Winning the U.S. Title Does Not Change Kofi Kingston's Position in the Company

Bryan Haas@@thehaastileoneFeatured ColumnistApril 18, 2013

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He can fly. He can throw kicks with the best of them. He get an entire crowd to chant "Boom!" as he prepares to do damage to his opponents.

But what WWE Superstar Kofi Kingston cannot seem to do is break through the ceiling that has been placed above his head that prevents him from reaching upper-level glory and achievements.

Sure, he just defeated Antonio Cesaro for the United States title on Raw.

And yes, he remains one of the most popular and talented Superstars on the WWE roster.

However, Kingston has failed, overall, in his few opportunities at seizing a world title. And he has never seemed to be able to win "the big one," the career-defining match that a person will always be remembered for.

He certainly has had his share of moments that are cause for celebration, though. His two near-exits from the Royal Rumble in the past two years left fans and competitors alike scratching their heads in disbelief.

And in fairness, his championship resume does rival some of the best to ever compete. There are few competitors that could boast his four Intercontinental title reigns, let alone his three with the United States title, as well as three reigns with some form of the Tag Team titles.

But he is still missing the crown jewel. Kofi Kingston has yet to win a world championship.

And the issue is not that he doesn't deserve it. The problem is that he is mired in a place on the roster right now that gives him very little room for growth, and he will remain in that spot for most of his career.

Kingston is far too talented and dynamic to be relegated to the midcard. But he also lacks the killer instinct and overall "it" factor to make it as a top-level face or heel at the moment. He has become the company's "Mr. Nice Guy," and it will be very hard to shed that image.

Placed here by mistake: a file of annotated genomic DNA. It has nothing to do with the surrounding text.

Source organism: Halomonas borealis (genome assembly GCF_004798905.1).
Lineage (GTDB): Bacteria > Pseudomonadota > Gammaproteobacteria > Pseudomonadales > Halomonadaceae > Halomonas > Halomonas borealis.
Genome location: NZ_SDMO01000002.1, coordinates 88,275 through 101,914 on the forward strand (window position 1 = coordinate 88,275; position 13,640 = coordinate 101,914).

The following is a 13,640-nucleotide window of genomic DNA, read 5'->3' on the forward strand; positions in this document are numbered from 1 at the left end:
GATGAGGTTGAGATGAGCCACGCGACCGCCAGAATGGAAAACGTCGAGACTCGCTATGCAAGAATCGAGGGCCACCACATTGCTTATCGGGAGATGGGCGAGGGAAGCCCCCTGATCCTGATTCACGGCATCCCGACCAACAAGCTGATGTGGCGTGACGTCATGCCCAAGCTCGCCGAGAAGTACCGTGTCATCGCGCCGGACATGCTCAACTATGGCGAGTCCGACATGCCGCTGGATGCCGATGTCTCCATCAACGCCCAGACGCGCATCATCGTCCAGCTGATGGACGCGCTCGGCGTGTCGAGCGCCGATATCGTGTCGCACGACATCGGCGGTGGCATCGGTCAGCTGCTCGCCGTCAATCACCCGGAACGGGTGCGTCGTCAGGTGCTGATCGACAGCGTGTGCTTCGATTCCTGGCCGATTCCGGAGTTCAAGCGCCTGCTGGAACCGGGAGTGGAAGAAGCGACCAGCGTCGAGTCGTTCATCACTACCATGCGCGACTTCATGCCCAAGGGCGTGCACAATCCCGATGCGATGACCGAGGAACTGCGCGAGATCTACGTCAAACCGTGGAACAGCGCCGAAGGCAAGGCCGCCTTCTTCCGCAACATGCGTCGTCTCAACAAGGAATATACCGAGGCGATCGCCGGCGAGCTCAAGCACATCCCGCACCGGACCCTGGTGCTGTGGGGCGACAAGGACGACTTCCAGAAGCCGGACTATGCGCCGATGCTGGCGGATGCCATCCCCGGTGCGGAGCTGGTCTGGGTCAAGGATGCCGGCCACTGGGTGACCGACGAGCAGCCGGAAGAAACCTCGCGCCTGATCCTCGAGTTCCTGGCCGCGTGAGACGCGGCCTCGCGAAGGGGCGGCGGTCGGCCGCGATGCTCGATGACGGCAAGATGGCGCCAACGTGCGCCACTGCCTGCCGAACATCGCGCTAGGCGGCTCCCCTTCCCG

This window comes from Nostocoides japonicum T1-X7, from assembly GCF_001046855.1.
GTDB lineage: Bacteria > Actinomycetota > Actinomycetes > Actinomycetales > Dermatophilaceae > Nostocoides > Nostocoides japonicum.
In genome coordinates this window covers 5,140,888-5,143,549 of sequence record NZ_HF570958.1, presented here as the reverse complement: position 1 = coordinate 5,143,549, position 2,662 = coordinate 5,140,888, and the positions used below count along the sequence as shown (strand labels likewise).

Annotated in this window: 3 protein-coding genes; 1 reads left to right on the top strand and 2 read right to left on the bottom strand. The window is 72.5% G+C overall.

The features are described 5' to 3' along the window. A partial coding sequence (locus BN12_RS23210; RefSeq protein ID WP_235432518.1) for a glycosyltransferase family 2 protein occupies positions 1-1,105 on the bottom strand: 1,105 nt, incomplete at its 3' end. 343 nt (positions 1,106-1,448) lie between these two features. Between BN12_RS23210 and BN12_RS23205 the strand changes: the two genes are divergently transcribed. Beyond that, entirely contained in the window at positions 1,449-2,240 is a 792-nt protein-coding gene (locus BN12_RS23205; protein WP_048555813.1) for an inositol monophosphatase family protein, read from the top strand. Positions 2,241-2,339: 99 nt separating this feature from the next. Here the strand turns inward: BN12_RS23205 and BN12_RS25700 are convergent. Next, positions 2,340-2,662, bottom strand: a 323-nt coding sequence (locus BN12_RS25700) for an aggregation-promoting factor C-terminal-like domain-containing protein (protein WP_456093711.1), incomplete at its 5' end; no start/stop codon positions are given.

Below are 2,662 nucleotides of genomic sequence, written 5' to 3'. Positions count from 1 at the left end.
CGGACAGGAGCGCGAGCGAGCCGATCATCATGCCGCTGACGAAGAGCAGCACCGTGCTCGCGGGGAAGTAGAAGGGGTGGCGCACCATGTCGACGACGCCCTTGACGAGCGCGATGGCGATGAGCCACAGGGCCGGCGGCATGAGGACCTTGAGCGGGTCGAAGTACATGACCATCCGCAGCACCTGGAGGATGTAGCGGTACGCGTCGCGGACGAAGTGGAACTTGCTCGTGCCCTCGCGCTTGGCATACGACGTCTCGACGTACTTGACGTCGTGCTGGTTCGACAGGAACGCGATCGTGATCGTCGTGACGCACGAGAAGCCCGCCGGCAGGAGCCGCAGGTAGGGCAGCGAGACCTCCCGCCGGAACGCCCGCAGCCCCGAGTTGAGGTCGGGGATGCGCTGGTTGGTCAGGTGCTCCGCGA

There has been talk of the company turning Kingston heel, but then again, there is always talk of turning everyone heel or face. But in his case, it may be exactly what he needs in order to get to that next level.

Perhaps he can never be a credible world champion without showing that he has a deep-seeded mean streak. The company has flirted with the idea of making him more aggressive in the past, and he has looked relatively convincing in doing so. But in the end, he always reverts back to his dancing, smiling persona, the one that leaves the fans satisfied.

And while defeating Cesaro, a future world champion in many people's eyes, Kingston could have also taken a step in the right direction. It is curious that the company chose now to end Cesaro's 240-day reign, and the wrestling world has been abuzz with what the company may do next with him.

Facing an opponent like Alberto Del Rio might be just the fit for Cesaro, as it would give him some legitimacy in squaring off against a former world champion and polished technical wrestler. In turn, it would perhaps raise Del Rio's stock as a face, given that Cesaro's persona is fairly disliked by most wrestling fans.

But back to Kingston. It goes without saying that he is one of the most talented competitors in the company right now. And though he has attained a great deal of success overall, if his lack of winning the big one is an indication of things to come, if he remains in the same spot, can he ever hope to be anything more than the best midcarder that WWE has to offer?

For his sake, and the sake of fans that live for cutting-edge offensive maneuvers and charisma, let's all hope not.